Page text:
On Monday Nov. 9, 2009, students at George Mason University celebrated the 20th anniversary of the fall of the Berlin Wall by tearing down a replica that was built on campus.
The wall, complete with graffiti, was built by students as part of Freedom Without Walls – a series of events organized by Mason’s faculty and students.
Monday, students and faculty gathered in front of the clock tower near the Johnson Center at Mason’s Fairfax campus.
The tearing down of the wall was to commemorate the unification of East Germany and West Germany and the peaceful change that can happen throughout the world, organizers said.
“It’s really great to see this day since we’ve been planning it for eight months and I’m really proud of the way that it evolved,” said Jacob Kohut, a 23-year-old graduate student in the school of music. “We had this idea of making it about social action. That’s why we have all these signs here because there are still issues in the world that are similar to the ones we experienced with the Berlin wall.”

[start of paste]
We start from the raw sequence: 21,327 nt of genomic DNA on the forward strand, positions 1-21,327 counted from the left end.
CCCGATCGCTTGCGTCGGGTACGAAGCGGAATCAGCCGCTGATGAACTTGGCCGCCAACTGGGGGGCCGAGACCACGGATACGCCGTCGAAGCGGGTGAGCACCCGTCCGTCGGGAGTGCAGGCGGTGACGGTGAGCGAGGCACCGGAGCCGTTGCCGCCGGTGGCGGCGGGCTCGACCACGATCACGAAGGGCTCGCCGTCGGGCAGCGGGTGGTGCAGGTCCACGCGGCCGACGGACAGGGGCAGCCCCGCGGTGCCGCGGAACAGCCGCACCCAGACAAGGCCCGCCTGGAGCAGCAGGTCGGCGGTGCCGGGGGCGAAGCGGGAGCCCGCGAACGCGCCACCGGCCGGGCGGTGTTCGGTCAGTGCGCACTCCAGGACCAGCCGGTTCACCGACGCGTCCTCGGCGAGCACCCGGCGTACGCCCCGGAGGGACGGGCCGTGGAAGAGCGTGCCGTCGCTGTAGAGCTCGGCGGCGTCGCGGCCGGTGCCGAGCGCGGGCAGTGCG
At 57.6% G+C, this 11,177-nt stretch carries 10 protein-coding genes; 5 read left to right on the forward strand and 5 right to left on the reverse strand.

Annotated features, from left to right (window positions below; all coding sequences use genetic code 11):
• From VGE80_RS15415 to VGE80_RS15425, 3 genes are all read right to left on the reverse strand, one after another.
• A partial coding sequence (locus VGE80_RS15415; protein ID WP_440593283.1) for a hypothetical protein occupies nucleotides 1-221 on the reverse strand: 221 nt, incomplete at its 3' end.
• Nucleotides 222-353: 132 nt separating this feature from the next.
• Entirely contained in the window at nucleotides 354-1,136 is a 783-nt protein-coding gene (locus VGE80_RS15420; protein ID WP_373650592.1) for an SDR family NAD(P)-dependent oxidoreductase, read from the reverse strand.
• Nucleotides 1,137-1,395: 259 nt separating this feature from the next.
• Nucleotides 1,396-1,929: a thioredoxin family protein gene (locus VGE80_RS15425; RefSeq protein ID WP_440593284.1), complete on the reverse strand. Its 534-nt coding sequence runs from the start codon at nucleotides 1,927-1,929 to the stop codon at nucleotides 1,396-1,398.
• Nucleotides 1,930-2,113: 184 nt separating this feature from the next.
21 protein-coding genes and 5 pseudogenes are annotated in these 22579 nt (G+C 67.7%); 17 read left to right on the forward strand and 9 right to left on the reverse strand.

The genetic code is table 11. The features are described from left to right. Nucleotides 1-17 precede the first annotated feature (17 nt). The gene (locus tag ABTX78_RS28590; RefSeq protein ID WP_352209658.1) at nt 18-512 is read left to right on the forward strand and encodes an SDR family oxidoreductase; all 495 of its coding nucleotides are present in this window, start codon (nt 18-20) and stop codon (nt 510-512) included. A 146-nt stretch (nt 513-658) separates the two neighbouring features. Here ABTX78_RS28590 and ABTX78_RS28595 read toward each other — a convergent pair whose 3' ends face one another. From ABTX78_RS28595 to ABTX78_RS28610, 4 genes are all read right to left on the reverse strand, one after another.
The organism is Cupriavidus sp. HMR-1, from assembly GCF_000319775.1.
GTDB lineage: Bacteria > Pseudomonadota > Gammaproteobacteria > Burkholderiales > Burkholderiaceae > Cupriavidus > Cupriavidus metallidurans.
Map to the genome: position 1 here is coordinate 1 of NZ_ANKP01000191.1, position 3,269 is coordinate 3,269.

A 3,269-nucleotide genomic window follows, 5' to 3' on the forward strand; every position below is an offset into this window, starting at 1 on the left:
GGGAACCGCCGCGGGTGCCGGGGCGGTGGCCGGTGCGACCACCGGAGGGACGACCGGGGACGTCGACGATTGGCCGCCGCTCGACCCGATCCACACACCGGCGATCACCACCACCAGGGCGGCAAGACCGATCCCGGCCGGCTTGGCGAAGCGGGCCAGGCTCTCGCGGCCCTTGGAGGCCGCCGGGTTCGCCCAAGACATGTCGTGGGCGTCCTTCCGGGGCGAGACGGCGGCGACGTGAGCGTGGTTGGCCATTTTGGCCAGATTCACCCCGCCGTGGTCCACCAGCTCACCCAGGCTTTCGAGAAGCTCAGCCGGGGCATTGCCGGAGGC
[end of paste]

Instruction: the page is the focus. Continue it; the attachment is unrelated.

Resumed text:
Signs at the event called for peace, social justice, tolerance and change.
Before the tearing down of the wall, students and faculty were encouraged to speak out with the use of a microphone that was positioned in front of the replica.
Monday’s event was a culmination of Freedom Without Walls, which was a series of events that included art exhibits, lectures, debates, a discussion with the German ambassador and more.
George Mason University was one of more than 25 universities to receive a grant from the German Embassy to participate in the national Freedom Without Walls campaign.
November 09, 2009